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Money: a useful tool, a dangerous idol

January 24, 2024
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Daily Scripture

Luke 16:10-15, Matthew 6:20-21, 24-25

Luke 16
10 “Whoever is faithful with little is also faithful with much, and the one who is dishonest with little is also dishonest with much. 11 If you haven’t been faithful with worldly wealth, who will trust you with true riches? 12 If you haven’t been faithful with someone else’s property, who will give you your own? 13 No household servant can serve two masters. Either you will hate the one and love the other, or you will be loyal to the one and have contempt for the other. You cannot serve God and wealth.” 14 The Pharisees, who were money-lovers, heard all this and sneered at Jesus. 15 He said to them, “You are the ones who justify yourselves before other people, but God knows your hearts. What is highly valued by people is deeply offensive to God.”

Matthew 6
20 Instead, collect treasures for yourselves in heaven, where moth and rust don’t eat them and where thieves don’t break in and steal them. 21 Where your treasure is, there your heart will be also.

24 No one can serve two masters. Either you will hate the one and love the other, or you will be loyal to the one and have contempt for the other. You cannot serve God and wealth.
25 “Therefore, I say to you, don’t worry about your life, what you’ll eat or what you’ll drink, or about your body, what you’ll wear. Isn’t life more than food and the body more than clothes?

Daily Reflection & Prayer

Jesus’ teaching echoed the wisdom of ancient Hebrew sages in saying that obsessively amassing the “treasures” of this world does not produce a satisfying life (cf. Proverbs 11:4, 21:20). Sadly, many religious leaders in Jesus’ day overlooked or ignored that part of their tradition. But Jesus said treasure in heaven, treasure by God’s standards, is the most precious item we can “collect.” Our heart follows our treasure—and what we treasure shows where our heart’s loyalties really lie.

  • Jesus was clear. He didn’t say we “shouldn’t” serve both God and money. He said we “cannot” do that. (The Greek word translated “money” meant all types of material goods.) Our hearts have room for only one ultimate master. When you face ethical choices, or career or family decisions, what determines your course: God’s values, or the material and social payoffs you expect?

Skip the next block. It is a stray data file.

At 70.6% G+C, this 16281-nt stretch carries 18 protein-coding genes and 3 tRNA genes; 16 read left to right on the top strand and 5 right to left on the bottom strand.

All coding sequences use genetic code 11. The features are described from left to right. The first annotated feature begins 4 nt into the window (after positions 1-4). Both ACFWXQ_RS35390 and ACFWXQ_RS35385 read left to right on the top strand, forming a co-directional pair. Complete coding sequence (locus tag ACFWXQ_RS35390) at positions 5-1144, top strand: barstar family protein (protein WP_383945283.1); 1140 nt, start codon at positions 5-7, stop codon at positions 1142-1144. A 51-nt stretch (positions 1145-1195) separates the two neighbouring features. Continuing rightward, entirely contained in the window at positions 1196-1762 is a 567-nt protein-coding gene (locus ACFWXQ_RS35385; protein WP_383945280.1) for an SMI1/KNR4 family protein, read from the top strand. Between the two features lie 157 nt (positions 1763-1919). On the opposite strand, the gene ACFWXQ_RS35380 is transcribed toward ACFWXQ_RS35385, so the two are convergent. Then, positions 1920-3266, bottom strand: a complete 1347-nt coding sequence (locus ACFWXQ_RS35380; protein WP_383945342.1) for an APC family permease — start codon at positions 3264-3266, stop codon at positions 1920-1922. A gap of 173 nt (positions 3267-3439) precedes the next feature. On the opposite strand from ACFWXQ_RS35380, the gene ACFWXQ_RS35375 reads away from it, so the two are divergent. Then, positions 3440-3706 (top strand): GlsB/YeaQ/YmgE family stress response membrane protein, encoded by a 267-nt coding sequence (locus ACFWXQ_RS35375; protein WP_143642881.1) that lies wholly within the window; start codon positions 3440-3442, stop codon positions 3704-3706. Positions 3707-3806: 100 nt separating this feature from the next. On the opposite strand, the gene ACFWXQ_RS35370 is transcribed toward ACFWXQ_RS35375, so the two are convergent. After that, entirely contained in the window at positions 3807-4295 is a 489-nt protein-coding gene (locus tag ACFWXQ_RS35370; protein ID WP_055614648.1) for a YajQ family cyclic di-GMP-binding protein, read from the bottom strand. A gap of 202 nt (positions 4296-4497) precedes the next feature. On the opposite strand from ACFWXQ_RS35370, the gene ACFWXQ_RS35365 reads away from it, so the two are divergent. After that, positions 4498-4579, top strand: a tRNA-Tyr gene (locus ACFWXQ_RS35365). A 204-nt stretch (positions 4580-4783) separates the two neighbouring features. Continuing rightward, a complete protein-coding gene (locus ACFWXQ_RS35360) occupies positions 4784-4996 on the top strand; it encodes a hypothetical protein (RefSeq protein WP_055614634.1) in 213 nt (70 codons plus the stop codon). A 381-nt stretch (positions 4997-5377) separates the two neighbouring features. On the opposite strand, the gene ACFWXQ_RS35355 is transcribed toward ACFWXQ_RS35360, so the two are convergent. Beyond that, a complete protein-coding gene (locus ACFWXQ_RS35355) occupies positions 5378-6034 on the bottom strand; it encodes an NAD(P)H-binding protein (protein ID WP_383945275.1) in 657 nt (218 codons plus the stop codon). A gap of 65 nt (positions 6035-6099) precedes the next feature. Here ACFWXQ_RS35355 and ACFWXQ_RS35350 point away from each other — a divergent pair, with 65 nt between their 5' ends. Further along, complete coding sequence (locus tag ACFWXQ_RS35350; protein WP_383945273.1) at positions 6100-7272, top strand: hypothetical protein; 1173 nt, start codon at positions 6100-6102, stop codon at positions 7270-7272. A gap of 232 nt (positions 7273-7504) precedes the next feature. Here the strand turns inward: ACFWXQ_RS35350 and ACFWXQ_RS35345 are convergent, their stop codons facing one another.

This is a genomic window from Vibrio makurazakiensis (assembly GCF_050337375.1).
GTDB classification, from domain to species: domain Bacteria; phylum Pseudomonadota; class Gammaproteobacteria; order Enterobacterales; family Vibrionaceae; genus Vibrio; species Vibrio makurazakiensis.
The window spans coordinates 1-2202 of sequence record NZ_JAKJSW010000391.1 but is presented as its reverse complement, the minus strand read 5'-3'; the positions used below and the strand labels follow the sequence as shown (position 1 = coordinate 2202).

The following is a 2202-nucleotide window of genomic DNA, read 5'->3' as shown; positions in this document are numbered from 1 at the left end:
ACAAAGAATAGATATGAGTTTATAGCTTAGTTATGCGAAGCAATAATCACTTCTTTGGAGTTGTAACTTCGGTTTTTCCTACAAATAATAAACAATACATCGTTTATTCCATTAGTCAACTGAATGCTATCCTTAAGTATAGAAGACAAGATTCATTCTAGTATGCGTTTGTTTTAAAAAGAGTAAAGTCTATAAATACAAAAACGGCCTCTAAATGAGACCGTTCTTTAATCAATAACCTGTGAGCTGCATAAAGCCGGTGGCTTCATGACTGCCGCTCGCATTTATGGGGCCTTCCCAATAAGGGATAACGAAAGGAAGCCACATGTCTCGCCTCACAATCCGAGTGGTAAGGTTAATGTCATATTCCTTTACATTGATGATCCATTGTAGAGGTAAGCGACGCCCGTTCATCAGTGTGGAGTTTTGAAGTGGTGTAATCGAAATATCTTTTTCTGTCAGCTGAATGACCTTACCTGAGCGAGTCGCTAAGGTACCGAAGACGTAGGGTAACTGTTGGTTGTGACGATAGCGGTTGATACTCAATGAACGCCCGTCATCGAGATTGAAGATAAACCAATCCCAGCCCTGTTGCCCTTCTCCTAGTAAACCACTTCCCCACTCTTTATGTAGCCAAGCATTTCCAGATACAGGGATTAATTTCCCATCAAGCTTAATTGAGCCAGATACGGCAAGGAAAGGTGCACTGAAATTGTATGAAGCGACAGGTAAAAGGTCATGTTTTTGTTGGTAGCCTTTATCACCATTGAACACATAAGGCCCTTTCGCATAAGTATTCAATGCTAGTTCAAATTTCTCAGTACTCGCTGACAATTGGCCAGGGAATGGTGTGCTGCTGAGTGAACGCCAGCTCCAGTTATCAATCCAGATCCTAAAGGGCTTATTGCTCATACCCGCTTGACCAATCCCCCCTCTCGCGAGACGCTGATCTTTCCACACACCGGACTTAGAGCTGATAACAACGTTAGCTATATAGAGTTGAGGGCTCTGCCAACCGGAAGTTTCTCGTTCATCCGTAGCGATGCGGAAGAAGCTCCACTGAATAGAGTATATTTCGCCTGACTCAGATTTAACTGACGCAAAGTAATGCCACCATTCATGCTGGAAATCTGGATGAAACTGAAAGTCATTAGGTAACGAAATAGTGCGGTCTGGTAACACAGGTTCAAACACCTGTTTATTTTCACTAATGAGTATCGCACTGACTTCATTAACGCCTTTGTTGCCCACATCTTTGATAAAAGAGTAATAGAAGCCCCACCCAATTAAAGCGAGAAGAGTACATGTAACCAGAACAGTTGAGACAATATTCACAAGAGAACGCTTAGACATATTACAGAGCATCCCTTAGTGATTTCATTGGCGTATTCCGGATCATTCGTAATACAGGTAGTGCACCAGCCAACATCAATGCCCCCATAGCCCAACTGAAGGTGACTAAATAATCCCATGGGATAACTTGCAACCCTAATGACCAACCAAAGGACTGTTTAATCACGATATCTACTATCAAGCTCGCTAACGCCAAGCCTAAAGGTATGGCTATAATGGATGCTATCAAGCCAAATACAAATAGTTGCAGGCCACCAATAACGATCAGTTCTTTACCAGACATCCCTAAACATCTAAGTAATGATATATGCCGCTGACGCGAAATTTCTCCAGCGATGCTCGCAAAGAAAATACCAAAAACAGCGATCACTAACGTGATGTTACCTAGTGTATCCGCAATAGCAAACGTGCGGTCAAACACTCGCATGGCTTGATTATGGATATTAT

• Jesus did not oppose wealth. He strongly opposed putting wealth above God in life’s priorities. The Message rendered Luke 16:14 this way: “When the Pharisees, a money-obsessed bunch, heard him say these things, they rolled their eyes, dismissing him as hopelessly out of touch.” * Does Jesus’ teaching about worldly wealth and true riches seem “out of touch” to you? Does it challenge you? Does it inspire you?
Prayer

Heavenly Father, sometimes my priorities get out of order, in little things or even in big things. Help me prioritize you above all else in my life, to honor you as my true master. Amen.

GPS Insights

Elijah Herrell

Elijah Herrell

Elijah Herrell serves as the modern worship leader at Resurrection’s Downtown campus. A worship leader, musician and songwriter, he was originally based in Hickory, NC before moving to the Kansas City area in 2013. Over the last 10 years, he’s served with various churches and ministries all over KC as well as recorded multiple albums with his band “Familiar.” He loves most all things Dolly Parton, has strong feelings about cereal and looks forward to fostering a dog as soon as his landlord allows.

As a kid, I felt like the story of “Goldilocks and the Three Bears” made perfect sense. Even though this wasn’t the story’s intended meaning, I remember finding comfort in the idea of having just the right balance of what I need. Too much and too little were both considered less than optimal to Goldilocks. There was a balance to be found and that balance was the best. As an adult, my fears and paranoia have made me uncomfortable with “just enough.” Conviction spills from these passages and pokes at my anxieties. What if I don’t have enough money in my emergency fund? What if my car breaks down for the last time and I can’t replace it soon enough? What if the “enough” God has given runs out and I’m found lacking?

Thankfully, the Lord has remained kind and graceful in my moments of hesitation. I often relate to the vulnerable (and surely anxious) children of Israel displaced in the wilderness. Yet God’s provision of manna always provided just enough for everyone to be fed and cared for. Any selfish or fearful hoarding was a waste. The only true consistency was the Lord’s promise to grant every single family exactly what they needed. It forced God’s people to release their own “control” over their survival and future and relinquish it back to the gentle and generous hands of their God. 

Each time I read these passages, they start to feel less like a condemnation and more like a twofold invitation. First, I hear a still, small voice asking me to think back. To recount every time that I’ve seen the Lord’s faithfulness when I needed and asked for help. Memories never fail to flood back and my faith is encouraged to re-choose dependence on Him. Secondly, I’m reminded that choosing dependence IS an investment. As helpful as extra cash and resources can be, every moment where I look to the Lord as my provider will be forever counted as eternal reward. That’s my kind of emergency fund!

© 2024 Resurrection: A United Methodist Church. All Rights Reserved.
Scripture quotations are taken from The Common English Bible ©2011. Used by permission. All rights reserved.
References

* Peterson, Eugene H. The Message Numbered Edition Hardback. Navpress. Kindle Edition.